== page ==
My brother Sterling Hard in the foreground as he walks down from our house past Chang-Oh's house at the right of this picture.  You can see all the people standing outside the steps that go up to Chang-Oh's  house.  

Mudang sorceress sets up shop close to nature in the woods right outside a village.  Koreans often hired the witch doctor to cast spells, heal the sick, cast out evil spirits, or bring good fortune.

Rodney Hard squatting in the front with Chang-Oh and other Korean friends.  My sister Gwendolyn and my brother Sterling are seen at the right of the picture.

                           The Witch Doctor

By Dr. Rodney T. Hard     

When I was eight years old living in Pusan, Korea, my friend Chang-Oh got very sick.  He was a Korean playmate of mine who lived three or four houses down the hill from us.

One day I had gone down the hill, stood outside the gate to his house, and called out, “Chang-Oh yah, nah wah suh nawl ja.”  This can be translated as, “Hey, Chang-Oh, come out and let’s play.”

He did not answer.  As I stood there, I realized that I was hearing drums and chanting coming from inside his house.   I peeked through the knot hole in the wooden gate to their yard.  The door to the house was open and I could see Chang-Oh lying on the floor with his parents and family gathered around.

The drums and chanting were coming from a Mudang, a witch doctor that the family had hired to scare off the evil spirits that were making their son sick.

The idea that evil spirits brought sickness or bad fortune was a common belief.  I remember how aggravated my father would get when people would wait until the last second to run across the street in front of the car my father was driving.  We had near misses all the time which would bring about a standard tirade from my father about how stupid that person must be.

It was several years into our stay in Korea before a Korean Christian minister finally told us why people were doing that.  They were purposely creating a close brush with death in order to shake their evil spirit.  They believed that the evil spirit would leave them the moment before they were apparently going to die in an accident.  So, by almost getting run over, they were getting rid of the evil spirit that brought them bad luck and sickness.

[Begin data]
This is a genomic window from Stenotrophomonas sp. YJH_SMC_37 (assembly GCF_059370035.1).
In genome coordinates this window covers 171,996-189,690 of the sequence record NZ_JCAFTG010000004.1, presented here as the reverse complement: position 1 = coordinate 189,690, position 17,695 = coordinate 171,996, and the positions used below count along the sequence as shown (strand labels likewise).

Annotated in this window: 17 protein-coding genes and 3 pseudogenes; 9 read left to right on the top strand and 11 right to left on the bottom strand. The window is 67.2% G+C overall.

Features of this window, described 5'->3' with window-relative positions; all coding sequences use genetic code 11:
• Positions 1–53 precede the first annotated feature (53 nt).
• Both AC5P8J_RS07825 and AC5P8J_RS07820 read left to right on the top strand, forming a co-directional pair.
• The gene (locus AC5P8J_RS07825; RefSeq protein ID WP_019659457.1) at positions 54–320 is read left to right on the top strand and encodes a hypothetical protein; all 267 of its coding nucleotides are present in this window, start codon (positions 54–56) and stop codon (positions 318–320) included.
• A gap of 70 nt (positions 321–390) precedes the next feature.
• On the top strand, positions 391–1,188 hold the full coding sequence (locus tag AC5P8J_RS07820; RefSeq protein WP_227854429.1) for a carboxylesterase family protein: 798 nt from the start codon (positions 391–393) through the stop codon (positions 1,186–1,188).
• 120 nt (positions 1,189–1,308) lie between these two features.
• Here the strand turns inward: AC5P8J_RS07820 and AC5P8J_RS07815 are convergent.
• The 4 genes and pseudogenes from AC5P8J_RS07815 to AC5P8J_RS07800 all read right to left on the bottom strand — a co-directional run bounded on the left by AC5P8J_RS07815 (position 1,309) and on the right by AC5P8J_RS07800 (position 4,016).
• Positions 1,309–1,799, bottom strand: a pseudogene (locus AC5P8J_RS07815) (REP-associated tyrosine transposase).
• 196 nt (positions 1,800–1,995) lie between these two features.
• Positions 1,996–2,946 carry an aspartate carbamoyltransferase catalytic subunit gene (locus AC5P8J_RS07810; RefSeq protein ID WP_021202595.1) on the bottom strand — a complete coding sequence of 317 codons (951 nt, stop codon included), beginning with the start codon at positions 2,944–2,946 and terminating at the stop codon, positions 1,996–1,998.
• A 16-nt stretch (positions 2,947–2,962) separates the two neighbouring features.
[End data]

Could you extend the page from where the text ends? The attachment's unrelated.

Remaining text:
The witch doctor was operating under the same idea.  When she stopped drumming and chanting, she took up a bamboo branch and shook it all around my friend. Then she stood him up against a wall and threw butcher knives at him.  The knives would barely miss him and stick in the wall next to his head.  This was done to make the evil spirit leave him since it looked like he was going to die. 

This is when it got even crazier.  At the angle from which I observed this, I could actually see the trajectory of the knives that were being thrown.  It appeared to me that a law of physics was being broken.  It appeared that the path of the knife was directly toward my friend’s head, and then it veered off and stuck in the wall next to his head.  How could this be?  How could the knife change directions in mid-air?  This is when I got very frightened and ran home. 

When I told my father about my experience, he did not know quite what to think about the supernatural aspect of my story.  Interestingly enough, over forty years later, while doing missionary work in India, my father heard drums and chanting down a back alley in a crowded village.  He cautiously went down the alley and witnessed a guru chanting over a sick person as the sick person levitated into the air above his bed.  

My father told me that as soon as the guru and the gathered people became aware of his presence, the chanting stopped and the levitated sick man fell back down onto his bed.

As for my friend Chang-Oh, he did get better and we played together as friends for many years.   How did he get well?  I really don’t know.

Dr. Rodney T. Hard

From: POEMS OF KOREAN REMEMBRANCE

By:  Nelson Hard

Night Sounds
Demonic tocsin
Sibilant supplication
She shaman’s shrill shriek